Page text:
They have nicknames like Canadian Bacon, Puddle and Jimbo. They sport tattoos, piercings, wild beards, bad teeth and hardhats. They smoke, chew, spit and show up at first light in white Ford 350's hauling what look like moon rovers on low-boy trailers. They unload and set out cross-country following survey lines drawn through fields, deep woods and marsh. They move on rubberized dozer tracks and grind twenty foot deep shafts into the earth with hydraulic corkscrews drilling through soil, clay and solid rock.
Stone dust masks their faces. Their steel tip boots and crusty coveralls are perpetually caked and splattered with dried mud. They might work eight or nine weeks straight without a day off. Six men on two rigs, drilling about one hundred three inch diameter holes in a twelve hour shift; stuffing each with a four pound dynamite charge complete with blasting caps, detonation wire and gravel back fill.
They study soiled maps, creased and freckled with overlaid squares denoting wooden stakes that fly blue, white, and fluorescent orange ribbons. Some tell them where to leave the road, some, which trail to follow. A numbered tag on an orange line marks a charge site.
Bacon is from Alberta. He left his father's farm and started in the “patch” when he was eighteen. His second year he made over $85,000. When he went home five years later he had a new pick-up but not a dime to his name. Easy come easy go. His grin is young; his eyes shine blue with the hint of flaring gas wells. "We finished a job once and the supervisor offered to buy us pizza and beer. We’d been out around a hundred days. One of guys about split a gut laughing. “Pizza and beer?” he said “How about a herd of whores to deliver it?”
Bacon's real name is Jason. He’s the Alpha dog, the crew manager, eighteen years in the oil fields. He’s worked all over the States, Africa too. In Tanzania they lived in mud huts and tents with a British military escort. Local shaman tossed sand at him and cast spells on the crew. Natives pelted the trucks with stones as they passed down pitted dirt lanes cut from the jungle.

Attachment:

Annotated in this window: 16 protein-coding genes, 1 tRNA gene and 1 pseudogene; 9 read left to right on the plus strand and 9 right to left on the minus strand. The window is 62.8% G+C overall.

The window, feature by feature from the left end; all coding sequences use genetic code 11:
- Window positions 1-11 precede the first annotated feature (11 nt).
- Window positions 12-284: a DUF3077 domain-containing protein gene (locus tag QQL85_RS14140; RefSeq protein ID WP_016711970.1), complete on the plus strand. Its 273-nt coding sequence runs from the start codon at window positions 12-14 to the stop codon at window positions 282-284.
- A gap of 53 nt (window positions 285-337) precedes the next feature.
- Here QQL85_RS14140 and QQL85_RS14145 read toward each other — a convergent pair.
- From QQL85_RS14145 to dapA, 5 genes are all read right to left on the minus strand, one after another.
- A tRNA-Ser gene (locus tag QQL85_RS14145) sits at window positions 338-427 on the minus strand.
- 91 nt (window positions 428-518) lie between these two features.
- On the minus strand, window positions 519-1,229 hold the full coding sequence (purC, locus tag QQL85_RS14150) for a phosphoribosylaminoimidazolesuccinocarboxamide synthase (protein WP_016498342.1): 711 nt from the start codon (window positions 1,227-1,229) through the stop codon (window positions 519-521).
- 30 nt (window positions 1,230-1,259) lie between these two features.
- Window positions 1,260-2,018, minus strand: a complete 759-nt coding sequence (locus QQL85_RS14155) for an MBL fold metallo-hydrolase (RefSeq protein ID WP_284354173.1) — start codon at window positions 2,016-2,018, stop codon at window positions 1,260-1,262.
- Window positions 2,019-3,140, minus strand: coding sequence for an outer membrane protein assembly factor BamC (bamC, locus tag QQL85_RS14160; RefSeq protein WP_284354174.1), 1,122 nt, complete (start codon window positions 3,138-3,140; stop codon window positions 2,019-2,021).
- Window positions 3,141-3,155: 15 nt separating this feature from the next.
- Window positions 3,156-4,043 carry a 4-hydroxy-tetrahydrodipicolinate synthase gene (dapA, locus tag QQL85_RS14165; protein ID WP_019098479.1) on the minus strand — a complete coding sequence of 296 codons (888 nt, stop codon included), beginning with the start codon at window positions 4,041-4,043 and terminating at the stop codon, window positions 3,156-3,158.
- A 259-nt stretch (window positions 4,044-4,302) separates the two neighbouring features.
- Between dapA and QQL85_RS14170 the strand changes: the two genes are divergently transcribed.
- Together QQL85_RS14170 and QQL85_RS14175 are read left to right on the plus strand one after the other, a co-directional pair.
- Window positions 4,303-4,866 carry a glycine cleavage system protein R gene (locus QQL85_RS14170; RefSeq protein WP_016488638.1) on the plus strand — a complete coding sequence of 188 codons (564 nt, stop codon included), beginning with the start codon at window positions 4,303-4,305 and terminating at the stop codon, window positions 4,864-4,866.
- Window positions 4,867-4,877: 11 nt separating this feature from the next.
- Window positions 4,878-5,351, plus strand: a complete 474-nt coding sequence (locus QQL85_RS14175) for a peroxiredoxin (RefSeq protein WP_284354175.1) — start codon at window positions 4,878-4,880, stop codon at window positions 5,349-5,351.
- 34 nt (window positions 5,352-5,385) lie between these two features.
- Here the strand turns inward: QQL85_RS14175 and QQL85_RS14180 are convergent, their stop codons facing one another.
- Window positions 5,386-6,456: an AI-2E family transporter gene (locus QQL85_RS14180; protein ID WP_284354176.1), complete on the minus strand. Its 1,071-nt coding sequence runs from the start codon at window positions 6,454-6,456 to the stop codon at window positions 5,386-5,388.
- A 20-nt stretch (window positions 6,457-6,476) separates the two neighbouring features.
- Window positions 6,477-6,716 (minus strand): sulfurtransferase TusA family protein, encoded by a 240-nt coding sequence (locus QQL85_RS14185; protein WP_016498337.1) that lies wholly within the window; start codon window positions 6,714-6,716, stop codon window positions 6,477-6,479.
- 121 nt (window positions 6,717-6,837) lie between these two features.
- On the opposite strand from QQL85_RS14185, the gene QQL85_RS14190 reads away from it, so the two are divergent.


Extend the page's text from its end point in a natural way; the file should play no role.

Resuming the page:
He’d earned nine hundred dollars a day plus a full course of malaria pills. They drilled fifty foot holes for the charges, deep enough to see three miles down on the seismic. Bacon said they'd had a real young guy on the crew with them. “It was crazy, not good, a young kid with that kind of money in a world where everything’s for sale. I never did find out what happened to him.”
It’s day fifty-eight when we meet. Thirty charges left to set and then they all head home for a week off. Bacon might take the crew to Williamsport, PA after that. He says the company took him to dinner the night before but the money they offered sucked. He doesn’t negotiate; doesn’t need to. There’s always another job waiting. He and his men hire on like sailors. The cropped salt and pepper beard, his weathered complexion and the thick gold hoops through both earlobes add to the swashbuckler mystique.
"I've got a nice house in Alberta. I tell the young guys to buy one. Invest the money. I bought it five years ago and have spent exactly eighteen days there. I also own a landscaping company near Ithaca, NY; working commercial accounts like Lowes and McDonalds. A buddy of mine, a lineman, decided he wanted to stay home. He owns twenty-five percent of the company. It costs me six thousand a year just for insurance; can’t get hired without it.”
He leans against the truck twisting together the leads of two blasting caps to disable them. He was sent back in today to “pull” a charge. The surveyors had staked a hole by the base of a nine foot dam but should have been three hundred feet from the water. "Not my job to pull ‘em. I've done it as a favor a couple times. Now they think they can call on me all the time. I'm the only one they'll trust to do it."